Due to the difference between Marriage of Convenience in an historical and contemporary setting, I'm going to discuss them separately. But this trope remains quite popular and is seen as often as many others in the Mills and Boon lines.
Marriage of Convenience is often used in historical and regency novels as it was a common thing to do in these times. Often, the heroine may be forced into a marriage of convenience in order to protect or secure herself. Women didn't have the rights they do now in those days and remaining unmarried often posed difficulty. Especially during the regency period (late 1700s to early 1800s). Jane Austen, contemporary at this time, did not use Marriage of Convenience for her leading hero and heroine, rather allowed them to fall in love on their own terms. But as time goes on and we reach the early 1900s and post-war world, women began to have more rights and often remained unmarried longer.
Before you use this trope in your historical novel, consider whether or not it is necessary that your characters marry before they fall in love. If they need protection, they're more likely to agree to a marriage of convenience. If they are self-sufficient, they may not.
Marriage of Convenience is still popular in a contemporary setting too, however, probably for different reasons. A woman is more unlikely to marry a man for protection in the modern world than she was a few hundred years ago. And this may or may not be where you use a trope such as Accidental Pregnancy.
Accidental Pregnancy and Marriage of Convenience work very well together for obvious reasons. The hero and heroine fall pregnant and therefore decide to get married, even though they don't yet love each other. This forms the basis of your story and gives your characters something to fight for. However, you don't need to use accidental pregnancy with a Marriage of Convenience as she may have other reasons for entering into the union.
As with all decisions you character makes, you need to ask yourself why is your hero and heroine entering a marriage of convenience? Reasons may be because of a pregnancy or money or security in either a contemporary or historical setting.
Marriage of Convenience Stories
Captive of Sin by Anna Campbell
Set in the 1820s, Charise is on the run from her abusive step-brothers who wish to force her into a marriage in order to steal her inheritance. Hiding in the stables, she meets Gideon who takes her under his protection to help her escape her brothers. When he learns the truth of her predicament, Gideon offers to marry Charise in order to save her from her step-brothers, who remain her legal guardians until her birthday in a few weeks time. If Charise marries Gideon, her fortune is his and safe from her brothers. Therefore, she agrees to his offer in order to protect herself.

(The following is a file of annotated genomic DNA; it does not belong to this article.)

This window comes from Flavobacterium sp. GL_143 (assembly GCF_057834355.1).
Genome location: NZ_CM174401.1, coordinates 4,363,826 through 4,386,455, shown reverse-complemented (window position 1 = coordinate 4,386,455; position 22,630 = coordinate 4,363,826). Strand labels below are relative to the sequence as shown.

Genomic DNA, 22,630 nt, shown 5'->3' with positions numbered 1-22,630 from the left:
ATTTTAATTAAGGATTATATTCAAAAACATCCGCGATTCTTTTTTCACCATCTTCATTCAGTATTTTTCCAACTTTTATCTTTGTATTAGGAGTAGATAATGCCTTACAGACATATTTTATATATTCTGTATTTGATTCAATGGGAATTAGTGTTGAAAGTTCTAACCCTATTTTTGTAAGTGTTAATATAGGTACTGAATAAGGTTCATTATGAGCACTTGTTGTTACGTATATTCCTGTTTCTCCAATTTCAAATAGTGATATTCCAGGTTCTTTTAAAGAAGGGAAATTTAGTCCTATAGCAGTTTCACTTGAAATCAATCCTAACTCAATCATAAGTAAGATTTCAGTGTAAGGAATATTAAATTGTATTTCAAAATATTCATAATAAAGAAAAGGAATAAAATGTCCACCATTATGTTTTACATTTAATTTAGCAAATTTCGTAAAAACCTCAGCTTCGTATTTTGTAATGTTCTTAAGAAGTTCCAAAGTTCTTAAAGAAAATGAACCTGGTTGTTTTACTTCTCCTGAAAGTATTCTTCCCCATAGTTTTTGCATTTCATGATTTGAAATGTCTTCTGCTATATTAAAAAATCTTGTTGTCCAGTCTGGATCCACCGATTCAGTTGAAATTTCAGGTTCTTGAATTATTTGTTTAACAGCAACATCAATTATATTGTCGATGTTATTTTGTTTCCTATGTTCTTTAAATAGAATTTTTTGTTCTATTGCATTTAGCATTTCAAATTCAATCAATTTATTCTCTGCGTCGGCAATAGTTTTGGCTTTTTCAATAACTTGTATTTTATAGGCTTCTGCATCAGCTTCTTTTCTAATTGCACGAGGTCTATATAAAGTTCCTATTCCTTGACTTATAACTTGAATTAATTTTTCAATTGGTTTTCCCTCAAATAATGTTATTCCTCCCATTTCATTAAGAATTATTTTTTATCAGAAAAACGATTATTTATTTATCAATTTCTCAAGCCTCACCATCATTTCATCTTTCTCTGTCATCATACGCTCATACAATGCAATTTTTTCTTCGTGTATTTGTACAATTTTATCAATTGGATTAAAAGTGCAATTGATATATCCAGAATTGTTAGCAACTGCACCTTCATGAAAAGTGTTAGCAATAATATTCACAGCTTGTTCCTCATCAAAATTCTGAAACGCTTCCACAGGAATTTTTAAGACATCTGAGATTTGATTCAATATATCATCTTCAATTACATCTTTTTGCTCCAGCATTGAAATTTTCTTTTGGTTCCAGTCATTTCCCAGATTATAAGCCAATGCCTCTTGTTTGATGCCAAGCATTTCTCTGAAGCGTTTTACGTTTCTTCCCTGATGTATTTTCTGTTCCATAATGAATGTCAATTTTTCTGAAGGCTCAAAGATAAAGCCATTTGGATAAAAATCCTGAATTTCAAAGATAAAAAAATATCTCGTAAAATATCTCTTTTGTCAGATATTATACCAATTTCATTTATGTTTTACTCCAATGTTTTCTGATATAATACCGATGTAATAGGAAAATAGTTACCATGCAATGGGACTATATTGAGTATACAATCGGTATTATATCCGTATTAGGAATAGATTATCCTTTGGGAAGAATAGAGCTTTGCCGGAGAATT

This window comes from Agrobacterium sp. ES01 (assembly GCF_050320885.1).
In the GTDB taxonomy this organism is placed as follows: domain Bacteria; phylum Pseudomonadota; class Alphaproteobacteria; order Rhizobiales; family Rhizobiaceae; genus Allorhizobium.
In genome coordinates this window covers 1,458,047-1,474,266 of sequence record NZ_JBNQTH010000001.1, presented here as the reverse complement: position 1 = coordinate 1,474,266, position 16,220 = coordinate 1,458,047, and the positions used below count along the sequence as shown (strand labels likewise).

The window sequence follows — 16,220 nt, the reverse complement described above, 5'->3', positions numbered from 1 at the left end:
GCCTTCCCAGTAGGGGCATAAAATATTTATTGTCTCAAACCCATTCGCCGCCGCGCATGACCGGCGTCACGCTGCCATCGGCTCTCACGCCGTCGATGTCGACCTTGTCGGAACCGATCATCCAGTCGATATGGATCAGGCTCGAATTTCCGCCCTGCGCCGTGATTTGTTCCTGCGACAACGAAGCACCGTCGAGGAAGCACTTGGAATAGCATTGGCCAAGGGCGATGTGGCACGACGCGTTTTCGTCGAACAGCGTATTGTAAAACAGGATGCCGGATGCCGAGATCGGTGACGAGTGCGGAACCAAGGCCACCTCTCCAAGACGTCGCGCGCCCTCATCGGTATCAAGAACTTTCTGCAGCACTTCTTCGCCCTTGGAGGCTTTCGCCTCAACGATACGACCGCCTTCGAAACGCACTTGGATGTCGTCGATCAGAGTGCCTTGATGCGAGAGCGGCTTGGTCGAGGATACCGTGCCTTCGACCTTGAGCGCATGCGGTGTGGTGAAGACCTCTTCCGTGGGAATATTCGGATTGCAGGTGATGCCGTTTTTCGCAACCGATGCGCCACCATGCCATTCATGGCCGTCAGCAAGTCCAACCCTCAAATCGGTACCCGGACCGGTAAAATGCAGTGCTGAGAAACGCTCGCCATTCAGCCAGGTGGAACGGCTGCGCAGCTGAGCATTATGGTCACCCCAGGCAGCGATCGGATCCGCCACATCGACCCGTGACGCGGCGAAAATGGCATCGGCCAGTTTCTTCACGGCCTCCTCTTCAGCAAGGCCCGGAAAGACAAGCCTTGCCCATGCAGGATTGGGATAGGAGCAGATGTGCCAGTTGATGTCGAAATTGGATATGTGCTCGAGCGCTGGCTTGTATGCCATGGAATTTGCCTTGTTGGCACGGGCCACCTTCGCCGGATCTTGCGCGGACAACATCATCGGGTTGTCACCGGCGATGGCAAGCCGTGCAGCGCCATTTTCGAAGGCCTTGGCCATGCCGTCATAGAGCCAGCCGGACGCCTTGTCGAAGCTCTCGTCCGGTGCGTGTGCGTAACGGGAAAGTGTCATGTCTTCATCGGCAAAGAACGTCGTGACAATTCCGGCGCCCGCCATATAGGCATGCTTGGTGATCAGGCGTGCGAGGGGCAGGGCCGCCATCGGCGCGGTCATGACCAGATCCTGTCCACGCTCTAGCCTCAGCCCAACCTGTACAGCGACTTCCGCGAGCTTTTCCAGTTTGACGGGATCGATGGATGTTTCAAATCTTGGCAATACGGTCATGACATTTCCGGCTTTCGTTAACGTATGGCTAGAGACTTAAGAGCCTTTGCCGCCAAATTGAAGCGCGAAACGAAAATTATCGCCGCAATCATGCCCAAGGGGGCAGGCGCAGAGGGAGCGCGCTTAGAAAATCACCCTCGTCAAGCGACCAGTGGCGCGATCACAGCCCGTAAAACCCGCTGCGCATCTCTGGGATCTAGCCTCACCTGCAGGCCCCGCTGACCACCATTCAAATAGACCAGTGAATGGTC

There is a lot more going on in this beautiful story and it is not only a Marriage of Convenience romance, but Charise and Gideon's motives and actions are clear and contemporary with the time period.
Outlander by Diana Gabaldon
Another historical/time travel novel set in the 1740s, Claire is forced into a Marriage of Convenience with the gorgeous Scot, Jamie, in order to protect her from the evil clutches of red-coat Jack Randall. As a British citizen, Claire is expected to submit to the redcoats where she's bound to be mistreated by the evil army officer, so the clan form a plan to marry Claire to Jamie, therefore making her a Scottish citizen and therefore unobligated to submit to the will of the British.
There are many other problems faced in this novel, but Jamie and Claire's marriage of convenience is very understandable and contemporary to the time, forming the foundation for an epic love story.
Tempted by the Wrong Twin by Rachel Bailey
This is an example of a Marriage of Convenience tied to an Accidental Pregnancy. When Harper discovers she's pregnant not to her boss as she originally thought, but to his twin brother Nate, she's surprised by his immediate decision to marry her. But to Nate, it's the right thing to do. And as Harper wishes for the best for her unborn baby, she agrees to marry Nate for the sake of their child.
This truly is a lovely story as Nate and Harper grow to know and love each other while overcoming their internal conflict and expecting a baby.
Gabriel's Angel by Nora Roberts
A different Marriage of Convenience story again, heavily pregnant Laura finds herself rescued from a car accident by Gabriel while fleeing her former in-laws ... who want custody of her baby! When discovering this, Gabriel offers to marry Laura and she enters this marriage of convenience in order to save her child from her in-laws.
In this contemporary story, Gabriel's kindness and offer is understandable, as is Laura's acceptance as she wants to protect both herself and her baby from her rich, influential former in-laws.
So I hope that helps settle some facts about Marriage of Convenience.
Thank you for stopping by.
Until next Trope Tuesday,
Rachel is a writer of romantic fiction who enjoys discussing tropes. This blog thread will focus on identifying different tropes of romance fiction, as well as other crime, thriller, and fantasy tropes. Rachel will share her thoughts on each trope, discuss their vital elements, and discuss books featuring each trope.